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Publication numberUS7268489 B2
Publication typeGrant
Application numberUS 11/020,671
Publication dateSep 11, 2007
Filing dateDec 27, 2004
Priority dateDec 27, 2003
Fee statusPaid
Also published asCN1638582A, CN100539238C, US7595084, US20050156162, US20070270072
Publication number020671, 11020671, US 7268489 B2, US 7268489B2, US-B2-7268489, US7268489 B2, US7268489B2
InventorsMu-gyeom Kim, Sang-yeol Kim, Vassili Leniachine, Mi-Jeong Song
Original AssigneeSamsung Sdi Co., Ltd.
Export CitationBiBTeX, EndNote, RefMan
External Links: USPTO, USPTO Assignment, Espacenet
Organic light emitting device having metal electrodes in a groove with steps in a substrate
US 7268489 B2
Abstract
An organic light emitting device includes first and second metal layers used as electrodes on a substrate, an electron transport layer on the first metal layer, a first partition wall insulating the first metal layer from the second metal layer and extending onto the electron transport layer along the first metal layer, a second partition wall on the first metal layer around the electron transport layer, a third partition wall separated from the first partition wall and on the second metal layer, an organic light emitting layer on the electron transport layer, a hole transport layer on the organic light emitting layer and contacting the second metal layer, a protecting layer covering the hole transport layer and extending to the first and second metal layers beyond the second and third partition walls, and sealing materials filling spaces between the protecting layer and the first and second layers.
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Claims(20)
1. An organic light emitting device, comprising:
a first electrode and a second electrode each of which comprises metal and is formed on a substrate;
an electron transport layer on the first electrode;
a first partition wall insulating the first electrode from the second electrode and extending onto the electron transport layer along the first electrode;
a second partition wall formed on the first electrode around the electron transport layer;
a third partition wall separated from the first partition wall and formed on the second electrode;
an organic light emitting layer formed on the electron transport layer;
a hole transport layer formed on the organic light emitting layer, the hole transport layer covering the first partition wall and contacting an exposed portion of the second electrode between the first partition wall and the third partition wall;
a protecting layer covering the hole transport layer, and extending onto the first electrode and the second electrode around the second partition wall and the third partition wall; and
a sealing material filling spaces between the protecting layer and the first electrode and the second electrode.
2. The organic light emitting device of claim 1, comprising a groove in the substrate, an inner surface of the groove has a slight slope such that incident light parallel to the substrate is reflected upward, and the first electrode and the second electrode extend toward the groove.
3. The organic light emitting device of claim 2, wherein the groove is asymmetric.
4. The organic light emitting device of claim 2, further comprising a first step and a second step in the groove, second step contacting the bottom of the groove, and the first step separated from the second step.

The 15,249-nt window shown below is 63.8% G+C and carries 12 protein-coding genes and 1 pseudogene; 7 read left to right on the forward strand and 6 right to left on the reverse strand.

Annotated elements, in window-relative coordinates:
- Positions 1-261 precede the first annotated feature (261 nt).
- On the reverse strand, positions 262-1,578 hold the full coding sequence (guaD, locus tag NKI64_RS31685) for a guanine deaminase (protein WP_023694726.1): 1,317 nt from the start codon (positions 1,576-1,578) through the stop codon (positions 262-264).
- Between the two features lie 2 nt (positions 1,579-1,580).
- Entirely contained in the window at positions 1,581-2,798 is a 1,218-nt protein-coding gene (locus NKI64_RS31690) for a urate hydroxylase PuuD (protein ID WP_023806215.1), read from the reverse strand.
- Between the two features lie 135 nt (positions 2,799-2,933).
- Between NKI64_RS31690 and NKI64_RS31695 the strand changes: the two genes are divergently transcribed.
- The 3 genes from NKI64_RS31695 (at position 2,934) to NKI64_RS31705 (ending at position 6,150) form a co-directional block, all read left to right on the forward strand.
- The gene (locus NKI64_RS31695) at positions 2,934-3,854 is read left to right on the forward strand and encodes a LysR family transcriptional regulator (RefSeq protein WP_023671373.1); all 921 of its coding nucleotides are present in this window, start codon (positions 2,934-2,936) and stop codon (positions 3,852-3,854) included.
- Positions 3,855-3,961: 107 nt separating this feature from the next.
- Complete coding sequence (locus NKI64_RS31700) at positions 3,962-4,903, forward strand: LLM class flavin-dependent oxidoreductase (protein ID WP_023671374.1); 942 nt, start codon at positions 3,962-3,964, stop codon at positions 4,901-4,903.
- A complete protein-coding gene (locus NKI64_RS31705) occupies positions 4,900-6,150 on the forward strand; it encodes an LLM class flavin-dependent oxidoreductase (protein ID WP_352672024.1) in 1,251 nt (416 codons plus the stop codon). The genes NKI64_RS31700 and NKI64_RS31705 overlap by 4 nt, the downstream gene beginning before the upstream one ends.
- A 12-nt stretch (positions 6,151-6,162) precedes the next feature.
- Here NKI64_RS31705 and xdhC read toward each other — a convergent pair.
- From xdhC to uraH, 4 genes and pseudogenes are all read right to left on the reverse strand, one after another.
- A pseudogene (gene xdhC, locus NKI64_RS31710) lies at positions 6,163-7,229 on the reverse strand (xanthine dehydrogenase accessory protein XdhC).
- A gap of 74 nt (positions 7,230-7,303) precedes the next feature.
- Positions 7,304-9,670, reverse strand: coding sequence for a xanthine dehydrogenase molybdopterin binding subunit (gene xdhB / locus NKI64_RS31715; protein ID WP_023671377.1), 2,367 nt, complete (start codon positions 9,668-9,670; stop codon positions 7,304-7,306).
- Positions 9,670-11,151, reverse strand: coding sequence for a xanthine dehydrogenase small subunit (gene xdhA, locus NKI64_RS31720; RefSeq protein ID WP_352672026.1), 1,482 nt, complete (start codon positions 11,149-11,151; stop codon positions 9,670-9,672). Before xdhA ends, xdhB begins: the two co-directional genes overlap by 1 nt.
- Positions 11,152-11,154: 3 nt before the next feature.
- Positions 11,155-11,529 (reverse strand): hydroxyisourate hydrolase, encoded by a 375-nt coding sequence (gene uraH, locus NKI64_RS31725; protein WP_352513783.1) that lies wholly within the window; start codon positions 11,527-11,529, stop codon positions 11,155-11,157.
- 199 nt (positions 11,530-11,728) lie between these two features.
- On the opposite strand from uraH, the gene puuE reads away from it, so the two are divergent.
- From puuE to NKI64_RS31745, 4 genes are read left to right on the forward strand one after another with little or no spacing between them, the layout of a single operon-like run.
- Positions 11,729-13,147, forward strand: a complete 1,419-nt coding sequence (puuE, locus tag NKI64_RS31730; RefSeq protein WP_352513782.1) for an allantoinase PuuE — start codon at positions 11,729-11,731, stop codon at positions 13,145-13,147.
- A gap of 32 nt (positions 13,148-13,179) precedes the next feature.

5. The organic light emitting device of claim 4, wherein the first electrode extends to the second step across a portion of the inner surface of the groove where no steps are formed and the bottom of the groove.
6. The organic light emitting device of claim 4, wherein the second electrode covers the first step, the second electrode extends to an upper surface of the substrate around the groove, and the second electrode extends to a flat surface of the substrate between the first step and the second step.
7. The organic light emitting device of claim 2, wherein the substrate comprises:
a base substrate forming the bottom of the groove; and
a glass substrate forming the inner surface of the groove.
8. The organic light emitting device of claim 1, further comprising:
a first coupling material formed on the first electrode; and
a second coupling material combined with the first coupling material formed on the protecting layer.
9. The organic light emitting device of claim 7, wherein the first coupling material comprises a protruding portion and the second coupling materials comprises a groove, and wherein the protruding portion is adapted to be insertable into the groove.
10. The organic light emitting device of claim 1, wherein the substrate comprises a substrate selected from a group of a glass substrate and a flexible substrate.
11. The organic light emitting device of claim 1, wherein the protecting layer closely adheres to the hole transport layer and the second and third partition walls.
12. The organic light emitting device of claim 1, wherein the electron transport layer is a single layer or multiple layers having a work function between work functions of the organic light emitting layer and the first electrode.
13. An organic light emitting device, comprising:
a substrate;
a cathode comprising: a doped region;
an electron transport layer formed on the doped region;
a first metal layer formed on a substrate around the electron transport layer;
a second metal layer capable of functioning as an anode layer formed on the substrate with a gap between the first and second metal layers;